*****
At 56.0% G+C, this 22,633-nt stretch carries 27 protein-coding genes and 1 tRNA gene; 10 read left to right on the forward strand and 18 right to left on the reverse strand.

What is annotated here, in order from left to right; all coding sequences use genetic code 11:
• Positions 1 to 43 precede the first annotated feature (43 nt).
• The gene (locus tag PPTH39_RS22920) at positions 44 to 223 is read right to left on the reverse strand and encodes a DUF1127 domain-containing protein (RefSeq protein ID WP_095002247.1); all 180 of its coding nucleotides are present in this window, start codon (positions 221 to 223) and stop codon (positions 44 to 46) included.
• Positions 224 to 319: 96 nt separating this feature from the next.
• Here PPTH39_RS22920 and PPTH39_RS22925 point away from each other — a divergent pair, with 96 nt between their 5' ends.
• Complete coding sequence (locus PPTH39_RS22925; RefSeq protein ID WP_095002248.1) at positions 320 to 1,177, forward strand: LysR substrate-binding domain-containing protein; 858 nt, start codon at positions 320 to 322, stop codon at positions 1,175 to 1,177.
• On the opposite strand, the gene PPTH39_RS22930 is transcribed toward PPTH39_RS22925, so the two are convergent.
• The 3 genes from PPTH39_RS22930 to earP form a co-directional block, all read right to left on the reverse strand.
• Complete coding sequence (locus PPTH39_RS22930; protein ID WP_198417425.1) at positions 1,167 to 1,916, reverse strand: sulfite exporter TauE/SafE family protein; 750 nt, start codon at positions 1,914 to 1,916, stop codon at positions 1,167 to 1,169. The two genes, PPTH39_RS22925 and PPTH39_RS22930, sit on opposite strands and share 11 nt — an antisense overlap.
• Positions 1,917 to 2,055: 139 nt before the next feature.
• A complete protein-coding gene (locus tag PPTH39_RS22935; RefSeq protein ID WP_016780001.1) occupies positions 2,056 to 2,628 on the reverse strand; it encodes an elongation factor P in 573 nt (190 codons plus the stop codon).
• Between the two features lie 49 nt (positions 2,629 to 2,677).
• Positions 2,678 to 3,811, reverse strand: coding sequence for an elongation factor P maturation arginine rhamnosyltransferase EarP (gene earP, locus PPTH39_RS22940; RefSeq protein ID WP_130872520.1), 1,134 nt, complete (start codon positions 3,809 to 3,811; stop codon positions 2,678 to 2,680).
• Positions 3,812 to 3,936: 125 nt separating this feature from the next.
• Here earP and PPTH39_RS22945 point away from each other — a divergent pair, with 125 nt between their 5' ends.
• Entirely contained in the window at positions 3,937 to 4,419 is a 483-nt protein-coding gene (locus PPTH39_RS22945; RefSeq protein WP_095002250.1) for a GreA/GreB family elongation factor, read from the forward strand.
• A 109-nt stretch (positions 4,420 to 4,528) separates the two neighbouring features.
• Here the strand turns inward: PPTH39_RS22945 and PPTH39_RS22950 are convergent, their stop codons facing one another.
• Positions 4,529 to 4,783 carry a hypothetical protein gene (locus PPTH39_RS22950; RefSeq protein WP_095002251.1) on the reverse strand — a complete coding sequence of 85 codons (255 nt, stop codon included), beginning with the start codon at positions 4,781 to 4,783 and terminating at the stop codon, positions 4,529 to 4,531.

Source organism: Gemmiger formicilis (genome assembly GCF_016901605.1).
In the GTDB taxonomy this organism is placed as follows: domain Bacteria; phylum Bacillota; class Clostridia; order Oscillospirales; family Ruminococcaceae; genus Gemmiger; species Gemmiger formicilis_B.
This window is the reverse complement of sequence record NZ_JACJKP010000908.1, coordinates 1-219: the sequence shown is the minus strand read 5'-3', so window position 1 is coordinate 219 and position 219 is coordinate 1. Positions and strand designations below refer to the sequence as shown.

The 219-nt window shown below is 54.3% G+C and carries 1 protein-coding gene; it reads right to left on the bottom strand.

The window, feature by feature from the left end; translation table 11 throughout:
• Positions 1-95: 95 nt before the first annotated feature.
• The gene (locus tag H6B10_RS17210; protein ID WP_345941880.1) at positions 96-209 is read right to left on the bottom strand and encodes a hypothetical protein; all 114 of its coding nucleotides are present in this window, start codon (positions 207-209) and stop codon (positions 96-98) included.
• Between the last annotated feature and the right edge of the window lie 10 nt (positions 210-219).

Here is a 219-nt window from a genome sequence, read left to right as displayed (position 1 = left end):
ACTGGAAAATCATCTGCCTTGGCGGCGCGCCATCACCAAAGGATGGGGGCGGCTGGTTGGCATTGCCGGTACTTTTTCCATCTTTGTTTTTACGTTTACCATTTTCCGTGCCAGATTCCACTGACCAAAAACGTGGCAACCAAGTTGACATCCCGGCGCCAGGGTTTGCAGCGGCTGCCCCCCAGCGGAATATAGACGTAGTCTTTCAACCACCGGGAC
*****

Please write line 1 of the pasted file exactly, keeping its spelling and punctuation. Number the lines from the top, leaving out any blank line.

At 56.0% G+C, this 22,633-nt stretch carries 27 protein-coding genes and 1 tRNA gene; 10 read left to right on the forward strand and 18 right to left on the reverse strand.